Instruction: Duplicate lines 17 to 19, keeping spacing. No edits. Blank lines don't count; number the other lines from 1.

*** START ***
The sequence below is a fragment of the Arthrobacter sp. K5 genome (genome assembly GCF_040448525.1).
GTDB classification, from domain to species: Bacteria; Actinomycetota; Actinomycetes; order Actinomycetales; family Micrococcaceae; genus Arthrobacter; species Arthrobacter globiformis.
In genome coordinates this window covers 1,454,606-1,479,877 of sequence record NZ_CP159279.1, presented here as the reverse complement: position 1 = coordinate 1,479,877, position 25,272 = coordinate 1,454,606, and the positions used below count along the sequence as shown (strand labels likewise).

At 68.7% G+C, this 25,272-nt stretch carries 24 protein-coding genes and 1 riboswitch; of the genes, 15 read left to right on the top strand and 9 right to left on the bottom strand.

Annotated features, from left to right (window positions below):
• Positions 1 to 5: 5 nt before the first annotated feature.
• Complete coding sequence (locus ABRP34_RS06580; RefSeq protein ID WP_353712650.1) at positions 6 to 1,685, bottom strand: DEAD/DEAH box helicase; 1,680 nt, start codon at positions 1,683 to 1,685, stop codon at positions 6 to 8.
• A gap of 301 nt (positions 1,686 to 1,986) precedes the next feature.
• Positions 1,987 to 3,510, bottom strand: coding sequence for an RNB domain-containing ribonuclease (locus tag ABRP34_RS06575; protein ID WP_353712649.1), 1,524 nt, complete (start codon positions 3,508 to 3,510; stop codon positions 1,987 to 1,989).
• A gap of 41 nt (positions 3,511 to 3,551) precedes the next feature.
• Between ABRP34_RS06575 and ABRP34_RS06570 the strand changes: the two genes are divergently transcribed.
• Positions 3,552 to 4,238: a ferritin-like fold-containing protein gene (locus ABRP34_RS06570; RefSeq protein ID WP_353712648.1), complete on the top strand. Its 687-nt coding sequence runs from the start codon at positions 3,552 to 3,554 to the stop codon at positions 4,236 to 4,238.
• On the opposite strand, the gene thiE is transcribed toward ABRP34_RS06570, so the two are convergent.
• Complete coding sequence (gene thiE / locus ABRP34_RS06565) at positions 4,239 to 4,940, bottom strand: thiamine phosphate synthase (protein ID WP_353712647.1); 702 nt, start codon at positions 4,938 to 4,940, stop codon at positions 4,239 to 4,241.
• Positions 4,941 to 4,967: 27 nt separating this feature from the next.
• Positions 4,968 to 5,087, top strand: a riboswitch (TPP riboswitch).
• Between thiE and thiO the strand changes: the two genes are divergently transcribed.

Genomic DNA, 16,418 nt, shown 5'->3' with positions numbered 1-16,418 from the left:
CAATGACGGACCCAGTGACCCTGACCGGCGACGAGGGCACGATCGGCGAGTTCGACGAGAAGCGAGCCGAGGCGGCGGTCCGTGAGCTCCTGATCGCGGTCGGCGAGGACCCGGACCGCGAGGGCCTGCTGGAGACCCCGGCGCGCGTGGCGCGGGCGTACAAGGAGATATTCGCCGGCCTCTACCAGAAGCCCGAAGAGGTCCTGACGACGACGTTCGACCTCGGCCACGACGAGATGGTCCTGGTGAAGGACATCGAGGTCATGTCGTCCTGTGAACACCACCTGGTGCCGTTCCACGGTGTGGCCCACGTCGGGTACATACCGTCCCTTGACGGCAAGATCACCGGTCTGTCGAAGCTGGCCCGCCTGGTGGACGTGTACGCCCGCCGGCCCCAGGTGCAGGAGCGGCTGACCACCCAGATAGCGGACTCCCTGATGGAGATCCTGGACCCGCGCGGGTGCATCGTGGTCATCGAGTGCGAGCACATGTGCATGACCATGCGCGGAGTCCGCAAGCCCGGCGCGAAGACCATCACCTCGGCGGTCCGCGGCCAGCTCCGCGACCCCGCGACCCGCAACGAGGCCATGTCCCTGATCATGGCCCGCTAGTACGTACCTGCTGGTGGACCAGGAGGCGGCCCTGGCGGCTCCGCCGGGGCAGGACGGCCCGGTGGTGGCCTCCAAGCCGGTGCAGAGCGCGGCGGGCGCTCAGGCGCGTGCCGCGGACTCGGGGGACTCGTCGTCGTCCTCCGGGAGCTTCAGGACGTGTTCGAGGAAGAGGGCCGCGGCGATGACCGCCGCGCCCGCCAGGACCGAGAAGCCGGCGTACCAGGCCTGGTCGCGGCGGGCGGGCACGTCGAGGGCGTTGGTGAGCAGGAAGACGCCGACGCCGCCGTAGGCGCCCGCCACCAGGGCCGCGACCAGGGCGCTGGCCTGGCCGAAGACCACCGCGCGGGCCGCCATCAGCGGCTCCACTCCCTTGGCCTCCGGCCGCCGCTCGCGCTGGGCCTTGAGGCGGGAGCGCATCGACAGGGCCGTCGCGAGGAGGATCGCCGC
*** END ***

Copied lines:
• Between thiE and thiO the strand changes: the two genes are divergently transcribed.

Genomic DNA, 16,418 nt, shown 5'->3' with positions numbered 1-16,418 from the left:
CAATGACGGACCCAGTGACCCTGACCGGCGACGAGGGCACGATCGGCGAGTTCGACGAGAAGCGAGCCGAGGCGGCGGTCCGTGAGCTCCTGATCGCGGTCGGCGAGGACCCGGACCGCGAGGGCCTGCTGGAGACCCCGGCGCGCGTGGCGCGGGCGTACAAGGAGATATTCGCCGGCCTCTACCAGAAGCCCGAAGAGGTCCTGACGACGACGTTCGACCTCGGCCACGACGAGATGGTCCTGGTGAAGGACATCGAGGTCATGTCGTCCTGTGAACACCACCTGGTGCCGTTCCACGGTGTGGCCCACGTCGGGTACATACCGTCCCTTGACGGCAAGATCACCGGTCTGTCGAAGCTGGCCCGCCTGGTGGACGTGTACGCCCGCCGGCCCCAGGTGCAGGAGCGGCTGACCACCCAGATAGCGGACTCCCTGATGGAGATCCTGGACCCGCGCGGGTGCATCGTGGTCATCGAGTGCGAGCACATGTGCATGACCATGCGCGGAGTCCGCAAGCCCGGCGCGAAGACCATCACCTCGGCGGTCCGCGGCCAGCTCCGCGACCCCGCGACCCGCAACGAGGCCATGTCCCTGATCATGGCCCGCTAGTACGTACCTGCTGGTGGACCAGGAGGCGGCCCTGGCGGCTCCGCCGGGGCAGGACGGCCCGGTGGTGGCCTCCAAGCCGGTGCAGAGCGCGGCGGGCGCTCAGGCGCGTGCCGCGGACTCGGGGGACTCGTCGTCGTCCTCCGGGAGCTTCAGGACGTGTTCGAGGAAGAGGGCCGCGGCGATGACCGCCGCGCCCGCCAGGACCGAGAAGCCGGCGTACCAGGCCTGGTCGCGGCGGGCGGGCACGTCGAGGGCGTTGGTGAGCAGGAAGACGCCGACGCCGCCGTAGGCGCCCGCCACCAGGGCCGCGACCAGGGCGCTGGCCTGGCCGAAGACCACCGCGCGGGCCGCCATCAGCGGCTCCACTCCCTTGGCCTCCGGCCGCCGCTCGCGCTGGGCCTTGAGGCGGGAGCGCATCGACAGGGCCGTCGCGAGGAGGATCGCCGC